Did You Know Employment Practices Liability Claims are on the rise?
The current level of workplace morale, the state of the economy, and legislation such as the Americans with Disabilities Act and the Family Medical Leave Act has led to an increase in employment practices Liability – related claims and lawsuits. Claims can come from current employees, former employees and job applicants. The procedures that employers use or don’t use in hiring, firing and managing their employees can translate into huge defense costs and legal awards to plaintiffs for unintentional errors or oversights. As the name suggests, Employment-Related Practices Liability Coverage provides broad insurance protection from employment-related claims and lawsuits brought against a company, its managers and its directors and officers. It covers such things as age and gender discrimination, sexual harassment, wrongful discipline and termination and negligent decisions involving hiring, promotion and compensation. Too many businesses believe their General Liability or Professional Liability policy will cover them for these types of claims. Most General Liability or Professional Liability policies will exclude this exposure or may provide very minimal coverage.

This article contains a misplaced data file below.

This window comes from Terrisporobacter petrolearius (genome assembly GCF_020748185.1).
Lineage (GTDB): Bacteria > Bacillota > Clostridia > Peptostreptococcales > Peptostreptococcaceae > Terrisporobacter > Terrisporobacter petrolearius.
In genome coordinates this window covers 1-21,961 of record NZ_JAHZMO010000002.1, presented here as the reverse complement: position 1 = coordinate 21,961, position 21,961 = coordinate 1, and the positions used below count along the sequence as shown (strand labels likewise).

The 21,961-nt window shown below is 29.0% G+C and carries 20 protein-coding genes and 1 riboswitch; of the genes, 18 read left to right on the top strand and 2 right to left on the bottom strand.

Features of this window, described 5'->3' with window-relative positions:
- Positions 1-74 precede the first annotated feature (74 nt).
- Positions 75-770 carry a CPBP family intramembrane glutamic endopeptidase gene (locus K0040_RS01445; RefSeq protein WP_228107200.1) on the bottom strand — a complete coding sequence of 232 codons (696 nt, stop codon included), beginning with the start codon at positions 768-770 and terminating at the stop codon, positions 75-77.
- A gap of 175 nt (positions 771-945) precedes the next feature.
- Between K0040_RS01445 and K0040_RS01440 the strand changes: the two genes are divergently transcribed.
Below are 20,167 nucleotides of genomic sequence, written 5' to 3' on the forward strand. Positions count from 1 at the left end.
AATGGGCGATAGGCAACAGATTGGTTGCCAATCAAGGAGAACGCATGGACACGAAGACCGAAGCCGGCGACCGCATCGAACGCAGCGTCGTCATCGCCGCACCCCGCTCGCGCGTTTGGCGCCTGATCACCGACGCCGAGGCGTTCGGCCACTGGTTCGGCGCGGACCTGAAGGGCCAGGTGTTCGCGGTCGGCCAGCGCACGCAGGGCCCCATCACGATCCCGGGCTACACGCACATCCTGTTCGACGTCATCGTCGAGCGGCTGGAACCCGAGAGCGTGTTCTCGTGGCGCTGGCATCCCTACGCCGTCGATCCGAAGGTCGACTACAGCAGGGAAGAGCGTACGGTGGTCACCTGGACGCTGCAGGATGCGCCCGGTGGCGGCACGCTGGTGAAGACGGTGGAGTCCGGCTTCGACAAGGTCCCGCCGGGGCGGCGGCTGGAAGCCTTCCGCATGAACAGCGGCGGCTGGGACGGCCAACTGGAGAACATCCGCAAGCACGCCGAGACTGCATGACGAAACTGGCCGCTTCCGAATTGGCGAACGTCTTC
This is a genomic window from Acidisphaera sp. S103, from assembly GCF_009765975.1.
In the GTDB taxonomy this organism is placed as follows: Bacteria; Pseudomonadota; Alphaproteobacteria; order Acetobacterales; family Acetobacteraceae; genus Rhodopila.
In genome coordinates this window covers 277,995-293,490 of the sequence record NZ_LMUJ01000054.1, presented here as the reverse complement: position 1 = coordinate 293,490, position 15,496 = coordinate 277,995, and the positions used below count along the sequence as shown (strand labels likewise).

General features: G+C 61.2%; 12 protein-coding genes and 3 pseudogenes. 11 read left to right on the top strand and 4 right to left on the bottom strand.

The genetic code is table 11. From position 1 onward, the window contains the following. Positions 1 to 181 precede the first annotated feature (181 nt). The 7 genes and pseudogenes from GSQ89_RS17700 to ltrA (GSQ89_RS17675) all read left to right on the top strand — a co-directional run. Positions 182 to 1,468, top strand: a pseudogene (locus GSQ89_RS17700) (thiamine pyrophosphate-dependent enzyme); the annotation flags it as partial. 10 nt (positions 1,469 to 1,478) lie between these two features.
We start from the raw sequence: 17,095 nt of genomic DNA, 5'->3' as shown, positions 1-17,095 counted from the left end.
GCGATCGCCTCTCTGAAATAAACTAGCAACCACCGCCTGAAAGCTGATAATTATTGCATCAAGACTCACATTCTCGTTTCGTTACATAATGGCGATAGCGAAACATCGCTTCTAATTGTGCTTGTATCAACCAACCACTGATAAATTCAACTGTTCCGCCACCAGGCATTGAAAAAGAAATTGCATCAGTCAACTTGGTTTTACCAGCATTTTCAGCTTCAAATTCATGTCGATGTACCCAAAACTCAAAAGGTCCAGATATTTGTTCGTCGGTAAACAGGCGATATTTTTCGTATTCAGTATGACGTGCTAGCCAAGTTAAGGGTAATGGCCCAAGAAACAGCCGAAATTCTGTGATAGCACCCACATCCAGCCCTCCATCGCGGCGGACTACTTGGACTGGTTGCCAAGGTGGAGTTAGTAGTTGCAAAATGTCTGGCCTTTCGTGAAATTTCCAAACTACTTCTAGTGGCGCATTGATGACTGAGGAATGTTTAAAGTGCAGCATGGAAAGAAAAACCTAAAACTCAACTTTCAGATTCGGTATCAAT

Here are just a few claims examples:
A maintenance worker sued his employer for disability discrimination and wrongful termination. The employee alleged that he was put on involuntary leave of absence and subsequently terminated after he informed his employer that he had multiple sclerosis. The jury awarded the plaintiff $286K.
A female employee sued a parts company for sexual harassment and retaliation. She alleged that she was sexually harassed by her supervisor over a two month period and that the company failed to investigate after she complained. She also alleged that she was terminated after complaining. The jury awarded the plaintiff $6.8M: $6.75M for punitive damages and $50K for compensatory damages.
A former convention center manager sued the facility for age and race discrimination when a less qualified, younger employee was given the position of director of marketing. Jury awarded $659K.
The EEOC sued a “tool and die maker” for race and gender discrimination in hiring practices. EEOC alleged that the African-American and female applicants were turned down for all positions except clerical. The matter settled for $940K.
A movie theatre settled a sexual harassment claim brought by the EEOC on behalf of teenage boys against their manager for $765K. The claim alleged that the theater failed to check the manager’s background, which would have revealed that he was a convicted sex offender.
If you would like to obtain a premium indication for this important coverage, please contact a Rue Insurance representative at 1-800-272-4RUE.